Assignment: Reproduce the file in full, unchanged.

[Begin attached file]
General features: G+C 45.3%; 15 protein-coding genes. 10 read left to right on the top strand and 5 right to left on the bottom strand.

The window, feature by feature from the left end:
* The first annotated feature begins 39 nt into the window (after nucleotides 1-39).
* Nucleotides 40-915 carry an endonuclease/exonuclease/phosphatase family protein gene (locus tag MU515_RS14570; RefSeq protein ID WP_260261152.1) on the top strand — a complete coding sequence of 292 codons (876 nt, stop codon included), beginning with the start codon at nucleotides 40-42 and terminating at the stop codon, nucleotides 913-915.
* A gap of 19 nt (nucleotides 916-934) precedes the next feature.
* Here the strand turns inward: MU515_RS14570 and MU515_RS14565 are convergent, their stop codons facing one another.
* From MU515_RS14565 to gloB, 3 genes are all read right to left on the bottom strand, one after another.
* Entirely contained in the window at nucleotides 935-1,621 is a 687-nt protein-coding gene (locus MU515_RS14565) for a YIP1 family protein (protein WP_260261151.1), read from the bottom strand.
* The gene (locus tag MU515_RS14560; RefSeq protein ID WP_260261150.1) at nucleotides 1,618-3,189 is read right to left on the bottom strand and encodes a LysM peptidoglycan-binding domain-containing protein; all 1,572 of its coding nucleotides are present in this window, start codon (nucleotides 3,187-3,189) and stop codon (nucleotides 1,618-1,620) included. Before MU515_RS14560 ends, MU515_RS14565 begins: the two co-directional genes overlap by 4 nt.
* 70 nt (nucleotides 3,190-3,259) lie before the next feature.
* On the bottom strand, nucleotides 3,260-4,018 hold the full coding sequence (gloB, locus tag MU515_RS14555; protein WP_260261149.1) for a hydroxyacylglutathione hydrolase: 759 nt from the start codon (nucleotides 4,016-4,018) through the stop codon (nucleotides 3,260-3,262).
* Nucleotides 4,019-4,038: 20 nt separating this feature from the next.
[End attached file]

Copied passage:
General features: G+C 45.3%; 15 protein-coding genes. 10 read left to right on the top strand and 5 right to left on the bottom strand.

The window, feature by feature from the left end:
* The first annotated feature begins 39 nt into the window (after nucleotides 1-39).
* Nucleotides 40-915 carry an endonuclease/exonuclease/phosphatase family protein gene (locus tag MU515_RS14570; RefSeq protein ID WP_260261152.1) on the top strand — a complete coding sequence of 292 codons (876 nt, stop codon included), beginning with the start codon at nucleotides 40-42 and terminating at the stop codon, nucleotides 913-915.
* A gap of 19 nt (nucleotides 916-934) precedes the next feature.
* Here the strand turns inward: MU515_RS14570 and MU515_RS14565 are convergent, their stop codons facing one another.
* From MU515_RS14565 to gloB, 3 genes are all read right to left on the bottom strand, one after another.
* Entirely contained in the window at nucleotides 935-1,621 is a 687-nt protein-coding gene (locus MU515_RS14565) for a YIP1 family protein (protein WP_260261151.1), read from the bottom strand.
* The gene (locus tag MU515_RS14560; RefSeq protein ID WP_260261150.1) at nucleotides 1,618-3,189 is read right to left on the bottom strand and encodes a LysM peptidoglycan-binding domain-containing protein; all 1,572 of its coding nucleotides are present in this window, start codon (nucleotides 3,187-3,189) and stop codon (nucleotides 1,618-1,620) included. Before MU515_RS14560 ends, MU515_RS14565 begins: the two co-directional genes overlap by 4 nt.
* 70 nt (nucleotides 3,190-3,259) lie before the next feature.
* On the bottom strand, nucleotides 3,260-4,018 hold the full coding sequence (gloB, locus tag MU515_RS14555; protein WP_260261149.1) for a hydroxyacylglutathione hydrolase: 759 nt from the start codon (nucleotides 4,016-4,018) through the stop codon (nucleotides 3,260-3,262).
* Nucleotides 4,019-4,038: 20 nt separating this feature from the next.